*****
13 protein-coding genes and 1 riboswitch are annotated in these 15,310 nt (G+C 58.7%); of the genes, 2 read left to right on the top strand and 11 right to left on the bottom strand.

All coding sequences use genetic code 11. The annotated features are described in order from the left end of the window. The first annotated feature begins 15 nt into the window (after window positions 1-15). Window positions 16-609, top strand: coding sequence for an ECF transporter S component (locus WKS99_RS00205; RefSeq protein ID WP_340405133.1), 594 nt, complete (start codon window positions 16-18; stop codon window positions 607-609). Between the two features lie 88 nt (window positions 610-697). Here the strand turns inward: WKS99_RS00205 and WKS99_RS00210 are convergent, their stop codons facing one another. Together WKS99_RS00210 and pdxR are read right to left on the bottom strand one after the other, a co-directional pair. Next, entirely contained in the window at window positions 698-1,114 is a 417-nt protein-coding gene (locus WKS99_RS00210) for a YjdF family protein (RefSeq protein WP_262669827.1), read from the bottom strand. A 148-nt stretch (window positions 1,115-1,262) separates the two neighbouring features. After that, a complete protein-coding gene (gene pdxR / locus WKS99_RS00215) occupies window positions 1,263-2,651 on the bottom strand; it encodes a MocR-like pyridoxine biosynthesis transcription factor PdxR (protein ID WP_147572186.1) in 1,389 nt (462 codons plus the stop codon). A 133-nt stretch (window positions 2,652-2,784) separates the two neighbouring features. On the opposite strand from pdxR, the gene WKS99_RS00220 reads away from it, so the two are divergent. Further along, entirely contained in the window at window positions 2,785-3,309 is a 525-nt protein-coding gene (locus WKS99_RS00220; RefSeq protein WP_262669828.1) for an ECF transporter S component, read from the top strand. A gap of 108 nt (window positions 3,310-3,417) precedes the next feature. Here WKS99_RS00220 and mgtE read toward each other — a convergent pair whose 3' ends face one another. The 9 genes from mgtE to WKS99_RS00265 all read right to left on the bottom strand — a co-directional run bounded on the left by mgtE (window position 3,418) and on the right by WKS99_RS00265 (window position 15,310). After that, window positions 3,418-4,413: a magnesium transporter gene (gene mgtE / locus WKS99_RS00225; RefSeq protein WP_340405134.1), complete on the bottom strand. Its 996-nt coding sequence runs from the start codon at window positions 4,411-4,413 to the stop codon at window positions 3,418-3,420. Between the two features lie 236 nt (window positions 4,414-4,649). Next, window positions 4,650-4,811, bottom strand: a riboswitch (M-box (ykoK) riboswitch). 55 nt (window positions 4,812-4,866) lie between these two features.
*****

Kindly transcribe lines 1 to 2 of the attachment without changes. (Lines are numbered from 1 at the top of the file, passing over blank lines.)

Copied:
13 protein-coding genes and 1 riboswitch are annotated in these 15,310 nt (G+C 58.7%); of the genes, 2 read left to right on the top strand and 11 right to left on the bottom strand.

All coding sequences use genetic code 11. The annotated features are described in order from the left end of the window. The first annotated feature begins 15 nt into the window (after window positions 1-15). Window positions 16-609, top strand: coding sequence for an ECF transporter S component (locus WKS99_RS00205; RefSeq protein ID WP_340405133.1), 594 nt, complete (start codon window positions 16-18; stop codon window positions 607-609). Between the two features lie 88 nt (window positions 610-697). Here the strand turns inward: WKS99_RS00205 and WKS99_RS00210 are convergent, their stop codons facing one another. Together WKS99_RS00210 and pdxR are read right to left on the bottom strand one after the other, a co-directional pair. Next, entirely contained in the window at window positions 698-1,114 is a 417-nt protein-coding gene (locus WKS99_RS00210) for a YjdF family protein (RefSeq protein WP_262669827.1), read from the bottom strand. A 148-nt stretch (window positions 1,115-1,262) separates the two neighbouring features. After that, a complete protein-coding gene (gene pdxR / locus WKS99_RS00215) occupies window positions 1,263-2,651 on the bottom strand; it encodes a MocR-like pyridoxine biosynthesis transcription factor PdxR (protein ID WP_147572186.1) in 1,389 nt (462 codons plus the stop codon). A 133-nt stretch (window positions 2,652-2,784) separates the two neighbouring features. On the opposite strand from pdxR, the gene WKS99_RS00220 reads away from it, so the two are divergent. Further along, entirely contained in the window at window positions 2,785-3,309 is a 525-nt protein-coding gene (locus WKS99_RS00220; RefSeq protein WP_262669828.1) for an ECF transporter S component, read from the top strand. A gap of 108 nt (window positions 3,310-3,417) precedes the next feature. Here WKS99_RS00220 and mgtE read toward each other — a convergent pair whose 3' ends face one another. The 9 genes from mgtE to WKS99_RS00265 all read right to left on the bottom strand — a co-directional run bounded on the left by mgtE (window position 3,418) and on the right by WKS99_RS00265 (window position 15,310). After that, window positions 3,418-4,413: a magnesium transporter gene (gene mgtE / locus WKS99_RS00225; RefSeq protein WP_340405134.1), complete on the bottom strand. Its 996-nt coding sequence runs from the start codon at window positions 4,411-4,413 to the stop codon at window positions 3,418-3,420. Between the two features lie 236 nt (window positions 4,414-4,649). Next, window positions 4,650-4,811, bottom strand: a riboswitch (M-box (ykoK) riboswitch). 55 nt (window positions 4,812-4,866) lie between these two features.